20 April 2009

Grammar Interlude #1

I hate Oxford commas with a fiery passion, and I couldn't begin to tell you why.

Generally, I'm a liberal user of punctuation. I'd usually rather have too many commas than not enough. Still, something about the Oxford comma bothers me. I think it's so ugly, so unnecessary.

Some of you probably haven't the slightest clue as to what I'm talking about. I'll explain. In the following italicized sentence includes a series of three, and, as much as it's going to hurt, I will use an Oxford comma:

I like apples, bananas, and oranges.

The second comma, the one after bananas, is an Oxford comma. I have literally come to blows with someone based on its usage rules.

See, the thing is that the Oxford comma is totally optional. Technically, there's nothing wrong with using it, but there's also nothing wrong with leaving it out.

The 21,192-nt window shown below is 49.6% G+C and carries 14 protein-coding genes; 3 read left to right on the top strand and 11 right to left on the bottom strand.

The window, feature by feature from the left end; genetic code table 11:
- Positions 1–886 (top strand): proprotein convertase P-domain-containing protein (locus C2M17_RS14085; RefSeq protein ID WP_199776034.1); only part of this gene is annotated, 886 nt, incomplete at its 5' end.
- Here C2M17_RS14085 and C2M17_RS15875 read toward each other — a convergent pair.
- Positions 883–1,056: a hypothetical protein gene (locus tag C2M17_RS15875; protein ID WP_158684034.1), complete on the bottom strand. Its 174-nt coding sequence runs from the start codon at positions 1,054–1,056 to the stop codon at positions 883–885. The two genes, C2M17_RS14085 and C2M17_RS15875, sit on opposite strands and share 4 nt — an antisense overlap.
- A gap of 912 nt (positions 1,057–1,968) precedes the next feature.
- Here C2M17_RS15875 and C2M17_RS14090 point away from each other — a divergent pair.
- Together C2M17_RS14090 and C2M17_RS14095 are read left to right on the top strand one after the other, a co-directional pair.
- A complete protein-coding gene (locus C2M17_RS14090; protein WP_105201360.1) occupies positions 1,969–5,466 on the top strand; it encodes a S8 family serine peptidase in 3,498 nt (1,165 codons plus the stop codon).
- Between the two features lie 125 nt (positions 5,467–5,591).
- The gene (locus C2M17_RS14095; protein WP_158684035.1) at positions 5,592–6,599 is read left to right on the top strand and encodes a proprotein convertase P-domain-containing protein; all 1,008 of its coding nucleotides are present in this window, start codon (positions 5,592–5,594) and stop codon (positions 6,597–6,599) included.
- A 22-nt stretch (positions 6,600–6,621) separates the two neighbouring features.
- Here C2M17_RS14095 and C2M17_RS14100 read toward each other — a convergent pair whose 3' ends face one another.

Let's think about this for a moment.... The word "and," as a conjunction, provides the pause needed in the aforementioned series. Why, then, should we double the pause? It's completely unnecessary to define that understood pause.

Now, let's look at a time when both a conjunction and a comma are used:

I love singing, and I couldn't live without it.

Is it not true that in the absence of the second "I" in that sentence, the comma would be incorrect? When joining an independent clause and a dependent one, a comma isn't needed if you have a conjunction. If you are given two independent clauses, like in the example above, you need more than a comma can provide. You can either add a conjunction or use a semicolon or dash instead.

What does all of this have to do with my hatred of the Oxford comma? Plenty, I've noticed. You see, in the first example above, all of the items in that series are entirely dependent. Without the rest of the sentence, "banana" means nothing. Therefore, since "and" is being used as a conjunction, the Oxford comma is obsolete.

Damn, it feels good to be a gangsta.